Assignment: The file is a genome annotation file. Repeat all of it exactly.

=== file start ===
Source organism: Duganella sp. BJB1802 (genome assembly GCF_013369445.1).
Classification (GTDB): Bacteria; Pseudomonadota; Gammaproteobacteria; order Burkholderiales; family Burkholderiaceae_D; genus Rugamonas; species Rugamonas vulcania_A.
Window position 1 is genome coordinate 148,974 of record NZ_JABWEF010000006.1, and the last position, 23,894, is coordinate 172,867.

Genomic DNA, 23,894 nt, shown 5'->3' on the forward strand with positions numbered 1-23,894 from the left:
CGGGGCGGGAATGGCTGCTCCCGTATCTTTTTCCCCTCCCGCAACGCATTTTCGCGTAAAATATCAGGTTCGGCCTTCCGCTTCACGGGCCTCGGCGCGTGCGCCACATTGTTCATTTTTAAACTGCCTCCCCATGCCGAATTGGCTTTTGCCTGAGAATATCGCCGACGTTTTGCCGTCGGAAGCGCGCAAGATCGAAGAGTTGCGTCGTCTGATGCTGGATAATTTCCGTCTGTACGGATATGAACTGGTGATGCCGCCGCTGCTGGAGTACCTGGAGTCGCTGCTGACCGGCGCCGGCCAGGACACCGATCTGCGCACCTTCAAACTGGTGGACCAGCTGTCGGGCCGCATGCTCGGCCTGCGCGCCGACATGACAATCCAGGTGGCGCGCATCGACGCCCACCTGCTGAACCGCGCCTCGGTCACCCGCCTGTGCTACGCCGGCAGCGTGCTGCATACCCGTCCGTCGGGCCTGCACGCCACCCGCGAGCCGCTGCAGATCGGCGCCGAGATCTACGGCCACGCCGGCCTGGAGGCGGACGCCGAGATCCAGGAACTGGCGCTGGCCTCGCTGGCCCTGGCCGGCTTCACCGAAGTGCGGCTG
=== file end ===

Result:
Source organism: Duganella sp. BJB1802 (genome assembly GCF_013369445.1).
Classification (GTDB): Bacteria; Pseudomonadota; Gammaproteobacteria; order Burkholderiales; family Burkholderiaceae_D; genus Rugamonas; species Rugamonas vulcania_A.
Window position 1 is genome coordinate 148,974 of record NZ_JABWEF010000006.1, and the last position, 23,894, is coordinate 172,867.

Genomic DNA, 23,894 nt, shown 5'->3' on the forward strand with positions numbered 1-23,894 from the left:
CGGGGCGGGAATGGCTGCTCCCGTATCTTTTTCCCCTCCCGCAACGCATTTTCGCGTAAAATATCAGGTTCGGCCTTCCGCTTCACGGGCCTCGGCGCGTGCGCCACATTGTTCATTTTTAAACTGCCTCCCCATGCCGAATTGGCTTTTGCCTGAGAATATCGCCGACGTTTTGCCGTCGGAAGCGCGCAAGATCGAAGAGTTGCGTCGTCTGATGCTGGATAATTTCCGTCTGTACGGATATGAACTGGTGATGCCGCCGCTGCTGGAGTACCTGGAGTCGCTGCTGACCGGCGCCGGCCAGGACACCGATCTGCGCACCTTCAAACTGGTGGACCAGCTGTCGGGCCGCATGCTCGGCCTGCGCGCCGACATGACAATCCAGGTGGCGCGCATCGACGCCCACCTGCTGAACCGCGCCTCGGTCACCCGCCTGTGCTACGCCGGCAGCGTGCTGCATACCCGTCCGTCGGGCCTGCACGCCACCCGCGAGCCGCTGCAGATCGGCGCCGAGATCTACGGCCACGCCGGCCTGGAGGCGGACGCCGAGATCCAGGAACTGGCGCTGGCCTCGCTGGCCCTGGCCGGCTTCACCGAAGTGCGGCTG